7 Best Sake Substitutes [Easy Ingredient Alternatives]

Need a last-minute sake substitute? These best seven ingredient alternatives will get you out of trouble.

Best Sake Substitutes

Sake is a fermented rice alcoholic beverage that is very popular in Japan. Although you may be most familiar with sake as the beverage of choice in sushi restaurants, it is also a popular ingredient in cooking. Special cooking sakes come infused with salt to help add flavor to a dish and tenderize meat and vegetables in your stews or sauces.

Your dish will not be ruined if you don’t have sake on hand, but it will lack some complexity in flavor. Cooking sake is infused with salt and other flavors, so your final dish may taste a little bland without that extra kick of umami. Skipping sake in a marinade can also make your meat or fish tougher because the alcohol content helps make the meat more tender.

Sake is a crucial ingredient in Japanese cooking, but it can be challenging to track down in your average grocery store. Luckily, you can use similar liquids as substitutes in your dish.

The best substitutes for sake are other alcoholic beverages as they have a similar tenderizing effect to sake in marinades and help add complexity to the flavors of your dish. A dry white wine or vermouth can help achieve the same effect as a splash of sake.

Uses for Sake in Cooking

Sake has many different uses, including using it as a marinade for food preparation. You can also use it in various recipes such as steamed chicken or mussels, teriyaki sauce, glazing or grilling fish, salmon dishes, or curry dishes. You can also use it to steam clams, marinate ribs, and grilled swordfish. You can also make strip steaks or steam halibut with ginger as well as cabbage.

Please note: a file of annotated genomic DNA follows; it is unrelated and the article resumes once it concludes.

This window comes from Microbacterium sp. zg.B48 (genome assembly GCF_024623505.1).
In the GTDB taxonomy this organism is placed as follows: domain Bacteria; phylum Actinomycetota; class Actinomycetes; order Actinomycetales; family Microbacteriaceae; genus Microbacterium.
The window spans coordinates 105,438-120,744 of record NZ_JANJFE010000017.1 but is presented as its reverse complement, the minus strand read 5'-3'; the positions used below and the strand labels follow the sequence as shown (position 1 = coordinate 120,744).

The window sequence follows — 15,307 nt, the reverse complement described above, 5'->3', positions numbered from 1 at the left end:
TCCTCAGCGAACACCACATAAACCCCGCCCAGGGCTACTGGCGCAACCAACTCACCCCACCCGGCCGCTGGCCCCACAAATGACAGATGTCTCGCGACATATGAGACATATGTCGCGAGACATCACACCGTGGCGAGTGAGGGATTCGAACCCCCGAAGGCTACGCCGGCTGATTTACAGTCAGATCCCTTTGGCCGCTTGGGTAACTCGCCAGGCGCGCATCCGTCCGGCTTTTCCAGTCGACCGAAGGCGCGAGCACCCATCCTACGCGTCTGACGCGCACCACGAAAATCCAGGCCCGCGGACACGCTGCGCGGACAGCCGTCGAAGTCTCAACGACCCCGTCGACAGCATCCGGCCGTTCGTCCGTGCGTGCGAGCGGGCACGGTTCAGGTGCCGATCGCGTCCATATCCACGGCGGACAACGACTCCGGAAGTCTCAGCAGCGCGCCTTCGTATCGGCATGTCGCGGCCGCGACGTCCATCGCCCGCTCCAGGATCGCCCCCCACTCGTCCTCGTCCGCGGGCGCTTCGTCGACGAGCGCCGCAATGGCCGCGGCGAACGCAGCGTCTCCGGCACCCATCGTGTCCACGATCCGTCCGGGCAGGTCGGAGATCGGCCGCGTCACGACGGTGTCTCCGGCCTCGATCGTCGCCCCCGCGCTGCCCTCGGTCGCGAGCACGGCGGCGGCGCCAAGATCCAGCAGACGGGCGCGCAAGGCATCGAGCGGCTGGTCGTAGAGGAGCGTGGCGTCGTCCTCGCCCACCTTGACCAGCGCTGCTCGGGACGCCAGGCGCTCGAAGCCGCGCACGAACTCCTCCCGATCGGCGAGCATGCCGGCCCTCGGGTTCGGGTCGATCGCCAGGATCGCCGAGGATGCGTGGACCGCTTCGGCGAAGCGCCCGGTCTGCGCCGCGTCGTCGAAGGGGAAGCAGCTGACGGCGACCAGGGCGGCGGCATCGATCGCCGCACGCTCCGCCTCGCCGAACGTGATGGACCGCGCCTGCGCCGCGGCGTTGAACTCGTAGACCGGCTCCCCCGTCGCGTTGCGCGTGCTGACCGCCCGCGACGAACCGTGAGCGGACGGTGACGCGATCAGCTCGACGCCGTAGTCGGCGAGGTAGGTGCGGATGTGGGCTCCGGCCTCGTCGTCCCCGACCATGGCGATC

Among the best sake for cooking, we recommend junmai or honjozo grade sake. They each have lower alcohol content than other sake grades, and are rich enough in body to infuse your food with a deliciously sweet and umami flavor.

These are just some of the examples of recipes in which you can incorporate sake. It is often used in traditional Japanese dishes, but nowadays, many cultures have also borrowed the alcoholic ingredient. 

Rice Wine Vinegar

Rice wine vinegar is also made from fermented rice and the sugars in it. It is a type of vinegar that is often used in recipes in place of mirin or sake. Its flavor is mild and also a little sweet, just like sake. This is how it makes a good substitute. It is often used in Asian cuisine to bring out the desired kick. However, it is sourer than sake, so you will need to add some sugar to the recipe to avoid being too tangy unless your recipe doesn’t mind that. 

The great thing about using rice wine vinegar is that it is non-alcoholic, so it works well for people who don’t want to drink alcohol. To swap in rice wine vinegar for sake, you can use a 1 to 3 ratio. You will need to mix the vinegar with either water or grape juice. 1/4 cup sake can be replaced by one tablespoon rice wine vinegar mixed with three tablespoons water or white grape juice.

Chinese Shaoxing Cooking Wine

This is a type of Chinese rice wine. It is a staple in a lot of Chinese cooking, and you may find that it tastes a lot like the Chinese cooking you know and identify as an authentic Chinese plate. Most restaurants use a lot of this wine. It is also known as Chinese cooking wine, and it is made especially for cooking. Using this sauce helps add a deeper dimension to a marinade, soup, or dish.